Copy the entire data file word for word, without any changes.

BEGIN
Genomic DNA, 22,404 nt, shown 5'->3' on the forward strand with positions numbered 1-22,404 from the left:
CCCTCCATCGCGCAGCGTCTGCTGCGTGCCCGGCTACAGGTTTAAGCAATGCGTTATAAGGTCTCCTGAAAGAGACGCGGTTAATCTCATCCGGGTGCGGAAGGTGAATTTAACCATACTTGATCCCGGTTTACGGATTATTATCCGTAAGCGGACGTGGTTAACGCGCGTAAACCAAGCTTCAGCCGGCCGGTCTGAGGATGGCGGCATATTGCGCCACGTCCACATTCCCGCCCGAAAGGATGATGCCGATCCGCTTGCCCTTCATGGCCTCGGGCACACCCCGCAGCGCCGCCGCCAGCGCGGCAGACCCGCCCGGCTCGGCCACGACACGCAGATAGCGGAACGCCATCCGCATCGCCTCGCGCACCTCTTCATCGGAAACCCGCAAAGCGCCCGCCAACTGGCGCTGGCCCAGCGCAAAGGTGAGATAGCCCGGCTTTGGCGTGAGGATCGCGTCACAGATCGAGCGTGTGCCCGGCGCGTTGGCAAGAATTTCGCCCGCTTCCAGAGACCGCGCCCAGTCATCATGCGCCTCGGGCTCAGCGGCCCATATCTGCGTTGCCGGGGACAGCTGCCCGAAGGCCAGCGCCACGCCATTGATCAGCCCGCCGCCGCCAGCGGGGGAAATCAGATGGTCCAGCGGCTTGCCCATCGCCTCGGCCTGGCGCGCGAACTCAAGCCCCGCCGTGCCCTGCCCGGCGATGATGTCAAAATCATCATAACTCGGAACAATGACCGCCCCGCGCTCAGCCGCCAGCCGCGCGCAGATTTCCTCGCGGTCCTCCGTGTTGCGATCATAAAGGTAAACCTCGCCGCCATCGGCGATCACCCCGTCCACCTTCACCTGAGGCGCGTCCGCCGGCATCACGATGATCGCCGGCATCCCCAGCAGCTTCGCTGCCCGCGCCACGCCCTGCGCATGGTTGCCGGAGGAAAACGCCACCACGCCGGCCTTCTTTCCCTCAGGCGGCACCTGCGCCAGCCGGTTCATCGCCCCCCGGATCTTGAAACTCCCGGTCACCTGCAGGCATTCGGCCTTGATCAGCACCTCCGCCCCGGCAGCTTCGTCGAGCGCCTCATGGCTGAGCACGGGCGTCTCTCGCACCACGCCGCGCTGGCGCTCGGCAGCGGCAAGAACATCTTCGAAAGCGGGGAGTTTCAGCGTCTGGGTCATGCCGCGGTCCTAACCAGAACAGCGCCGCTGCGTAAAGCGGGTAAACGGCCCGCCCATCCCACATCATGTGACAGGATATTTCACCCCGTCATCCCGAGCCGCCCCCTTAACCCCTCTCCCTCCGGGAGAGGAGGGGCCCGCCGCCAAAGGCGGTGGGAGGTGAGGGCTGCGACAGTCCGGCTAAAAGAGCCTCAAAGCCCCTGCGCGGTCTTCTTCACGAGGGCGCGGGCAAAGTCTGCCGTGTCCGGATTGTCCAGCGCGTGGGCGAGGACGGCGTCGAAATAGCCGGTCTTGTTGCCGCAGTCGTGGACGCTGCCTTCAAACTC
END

Genomic DNA, 22,404 nt, shown 5'->3' on the forward strand with positions numbered 1-22,404 from the left:
CCCTCCATCGCGCAGCGTCTGCTGCGTGCCCGGCTACAGGTTTAAGCAATGCGTTATAAGGTCTCCTGAAAGAGACGCGGTTAATCTCATCCGGGTGCGGAAGGTGAATTTAACCATACTTGATCCCGGTTTACGGATTATTATCCGTAAGCGGACGTGGTTAACGCGCGTAAACCAAGCTTCAGCCGGCCGGTCTGAGGATGGCGGCATATTGCGCCACGTCCACATTCCCGCCCGAAAGGATGATGCCGATCCGCTTGCCCTTCATGGCCTCGGGCACACCCCGCAGCGCCGCCGCCAGCGCGGCAGACCCGCCCGGCTCGGCCACGACACGCAGATAGCGGAACGCCATCCGCATCGCCTCGCGCACCTCTTCATCGGAAACCCGCAAAGCGCCCGCCAACTGGCGCTGGCCCAGCGCAAAGGTGAGATAGCCCGGCTTTGGCGTGAGGATCGCGTCACAGATCGAGCGTGTGCCCGGCGCGTTGGCAAGAATTTCGCCCGCTTCCAGAGACCGCGCCCAGTCATCATGCGCCTCGGGCTCAGCGGCCCATATCTGCGTTGCCGGGGACAGCTGCCCGAAGGCCAGCGCCACGCCATTGATCAGCCCGCCGCCGCCAGCGGGGGAAATCAGATGGTCCAGCGGCTTGCCCATCGCCTCGGCCTGGCGCGCGAACTCAAGCCCCGCCGTGCCCTGCCCGGCGATGATGTCAAAATCATCATAACTCGGAACAATGACCGCCCCGCGCTCAGCCGCCAGCCGCGCGCAGATTTCCTCGCGGTCCTCCGTGTTGCGATCATAAAGGTAAACCTCGCCGCCATCGGCGATCACCCCGTCCACCTTCACCTGAGGCGCGTCCGCCGGCATCACGATGATCGCCGGCATCCCCAGCAGCTTCGCTGCCCGCGCCACGCCCTGCGCATGGTTGCCGGAGGAAAACGCCACCACGCCGGCCTTCTTTCCCTCAGGCGGCACCTGCGCCAGCCGGTTCATCGCCCCCCGGATCTTGAAACTCCCGGTCACCTGCAGGCATTCGGCCTTGATCAGCACCTCCGCCCCGGCAGCTTCGTCGAGCGCCTCATGGCTGAGCACGGGCGTCTCTCGCACCACGCCGCGCTGGCGCTCGGCAGCGGCAAGAACATCTTCGAAAGCGGGGAGTTTCAGCGTCTGGGTCATGCCGCGGTCCTAACCAGAACAGCGCCGCTGCGTAAAGCGGGTAAACGGCCCGCCCATCCCACATCATGTGACAGGATATTTCACCCCGTCATCCCGAGCCGCCCCCTTAACCCCTCTCCCTCCGGGAGAGGAGGGGCCCGCCGCCAAAGGCGGTGGGAGGTGAGGGCTGCGACAGTCCGGCTAAAAGAGCCTCAAAGCCCCTGCGCGGTCTTCTTCACGAGGGCGCGGGCAAAGTCTGCCGTGTCCGGATTGTCCAGCGCGTGGGCGAGGACGGCGTCGAAATAGCCGGTCTTGTTGCCGCAGTCGTGGACGCTGCCTTCAAACTC